Global Rice Prices Reach 15 Year Peak

The global rice market is currently in turmoil, facing a confluence of challenges from climate change, El Nino, and restrictive export policies—especially notable are India’s limitations on non-basmati rice exports. This combination has propelled global rice prices to a 15-year peak. Consequently, individuals in nations like Thailand and Vietnam are stockpiling rice, apprehensive of further price surges. Vietnam’s agriculture is grappling with the impacts of climate change, leading some farmers to transition from rice to alternative crops such as mangoes, indicating a potential long-term decline in rice production. Myanmar has recently joined the ranks of countries curbing rice exports, and there are expectations that India, a key player in the global rice market, will tighten its export restrictions even more next year. These developments paint a bleak picture for rice availability in 2024. The situation is further compounded by China reducing water flow in the Mekong River due to decreased rainfall from El Nino, affecting regions that produce rice.

On a more positive note, some countries are better positioned to weather this crisis. Japan is decreasing its rice consumption, and both China and Indonesia have established rice reserves in response to shortages during the COVID-19 pandemic. India has also reduced the minimum price for basmati rice exports with the goal of enhancing its global market share. However, these measures may not be sufficient to alleviate growing concerns among Asian governments and experts, given the deepening economic challenges coupled with climate-related issues. The path to stabilizing the global rice trade may hinge on the relaxation of export restrictions, particularly in India.

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Pakistan rice exports to increase in fiscal year 2023

In a recent press conference, Chela Ram Kewlani, the Chairman of the Rice Exporters Association of Pakistan (REAP), shared some significant developments in Pakistan’s rice export industry. He announced that Pakistan had achieved $2.5 billion in rice exports during the fiscal year 2023 and was poised to set a new export record in the current year.

Kewlani also noted a growing demand for Pakistani rice from Indonesia, with a substantial export of 90,000 metric tons recently completed.

Kewlani highlighted that Pakistan’s anticipation of a bountiful rice crop had paved the way for abundant rice stocks available for export. Moreover, the global demand for Pakistani rice had surged due to India’s imposition of a ban on rice exports.

Addressing concerns about the Minimum Export Price (MEP), Kewlani acknowledged that during his tenure as Chairman of REAP, the MEP had faced delays for unspecified reasons. However, after a one-year hiatus, the MEP was now being properly established, set at $551 for Irri-6 and $1103 for super basmati rice. Kewlani assured stakeholders that the MEP would be determined following established procedures to ensure fair rice exports.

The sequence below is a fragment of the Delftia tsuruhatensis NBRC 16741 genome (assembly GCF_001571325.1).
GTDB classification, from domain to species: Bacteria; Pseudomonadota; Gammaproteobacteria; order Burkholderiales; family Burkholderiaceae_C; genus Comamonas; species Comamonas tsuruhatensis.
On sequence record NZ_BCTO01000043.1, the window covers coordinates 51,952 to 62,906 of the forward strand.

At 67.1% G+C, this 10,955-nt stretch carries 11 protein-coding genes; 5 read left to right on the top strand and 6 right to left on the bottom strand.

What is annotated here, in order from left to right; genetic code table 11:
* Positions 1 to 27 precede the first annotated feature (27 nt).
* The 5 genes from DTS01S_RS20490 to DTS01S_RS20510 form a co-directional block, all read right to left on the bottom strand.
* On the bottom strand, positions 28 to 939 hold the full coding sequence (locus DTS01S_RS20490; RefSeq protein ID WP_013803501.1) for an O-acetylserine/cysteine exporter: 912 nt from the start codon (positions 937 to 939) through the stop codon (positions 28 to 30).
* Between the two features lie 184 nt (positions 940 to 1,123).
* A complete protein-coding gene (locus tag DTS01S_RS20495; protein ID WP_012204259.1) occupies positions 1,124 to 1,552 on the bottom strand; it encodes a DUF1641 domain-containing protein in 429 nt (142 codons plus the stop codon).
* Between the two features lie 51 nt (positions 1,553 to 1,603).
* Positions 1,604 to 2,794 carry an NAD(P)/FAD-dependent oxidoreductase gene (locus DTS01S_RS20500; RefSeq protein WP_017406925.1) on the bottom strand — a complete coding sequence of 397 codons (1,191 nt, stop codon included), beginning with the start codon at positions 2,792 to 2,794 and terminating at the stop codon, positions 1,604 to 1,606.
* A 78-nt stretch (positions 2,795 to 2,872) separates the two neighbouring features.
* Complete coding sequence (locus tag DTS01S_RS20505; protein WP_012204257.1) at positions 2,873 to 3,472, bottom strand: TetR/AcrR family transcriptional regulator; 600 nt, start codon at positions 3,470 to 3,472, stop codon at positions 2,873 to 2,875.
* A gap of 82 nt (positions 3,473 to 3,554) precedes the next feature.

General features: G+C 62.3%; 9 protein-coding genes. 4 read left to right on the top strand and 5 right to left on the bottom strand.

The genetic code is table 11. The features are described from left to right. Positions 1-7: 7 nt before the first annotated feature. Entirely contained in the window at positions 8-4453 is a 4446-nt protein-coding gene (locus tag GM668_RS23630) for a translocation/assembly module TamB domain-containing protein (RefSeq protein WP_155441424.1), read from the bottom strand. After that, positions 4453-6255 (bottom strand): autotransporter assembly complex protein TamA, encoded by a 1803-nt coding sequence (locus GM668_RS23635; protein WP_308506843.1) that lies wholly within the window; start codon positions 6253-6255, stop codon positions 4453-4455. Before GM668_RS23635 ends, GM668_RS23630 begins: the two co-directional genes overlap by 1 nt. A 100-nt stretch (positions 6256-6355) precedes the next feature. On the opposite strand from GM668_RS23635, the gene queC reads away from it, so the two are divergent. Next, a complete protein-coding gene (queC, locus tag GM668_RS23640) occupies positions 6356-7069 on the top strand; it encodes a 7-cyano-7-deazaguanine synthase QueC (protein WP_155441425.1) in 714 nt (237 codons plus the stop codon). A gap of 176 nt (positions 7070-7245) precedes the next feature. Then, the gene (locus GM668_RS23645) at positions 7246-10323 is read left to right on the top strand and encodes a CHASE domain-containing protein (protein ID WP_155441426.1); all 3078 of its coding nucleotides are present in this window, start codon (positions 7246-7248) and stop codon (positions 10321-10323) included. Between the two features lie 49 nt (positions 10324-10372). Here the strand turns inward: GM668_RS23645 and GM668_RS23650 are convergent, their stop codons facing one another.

To foster the development of new rice varieties and enhance per-acre yields, Kewlani announced the establishment of an R&D department and a library under REAP’s umbrella.

He pointed out that while Pakistan was still using Irri-6 seed, the Philippines had introduced a superior variety, Irri-257.

In addition to this, Pakistani rice exporters had been actively seeking out new export markets, and their efforts had borne fruit with two countries recently lifting bans on Pakistani rice exports. Kewlani commended the collaborative efforts of REAP, the Ministry of Commerce, and the Department of Plant Protection, which had resulted in Mexico and Russia reopening their markets to Pakistani rice after a prolonged hiatus. This development was expected to boost foreign exchange earnings significantly.

To manage commodity prices and supplies effectively, Kewlani recommended that the federal government establish a policy board representing all stakeholders. Such a board could monitor commodity demand and supply, especially for essential items like sugar and wheat.

During the press conference, former Chairman Rafique Suleman praised Mexico and Russia as promising export markets for Pakistan, offering premium prices for rice. He highlighted that these countries had even purchased Pakistani rice at $850 per metric ton, contributing to the goal of achieving $3 billion in rice exports for the fiscal year.

Suleman reiterated that REAP had presented a $5 billion rice export roadmap to the federal government four years ago, but it had yet to be implemented. He emphasized that if the government adopted REAP’s proposal, Pakistan could potentially earn over $5 billion through rice exports.

He underscored that despite intense competition in the global market and higher operational costs within the country, rice exporters were generating billions of dollars without relying on government subsidies.

Suleman urged both the government and the State Bank of Pakistan to continue supporting exporters through export refinance schemes. He noted that after India’s ban on rice exports, global rice prices had risen by $100 per ton, presenting numerous export opportunities for Pakistani traders.

Mahmood Moulvi, a former Chairman of REAP, recalled his initiative to establish MEP regulations during his tenure to ensure fair rice exports. He emphasized that the current MEP aligned with international market trends and should be adhered to accordingly.

The press conference also featured the presence of other notable figures from the Managing Committee, including Anwar Main Noor, Muzammil Chappal, Muhammad Raza, former Chairman REAP Abdul Rahim Jano, and others.

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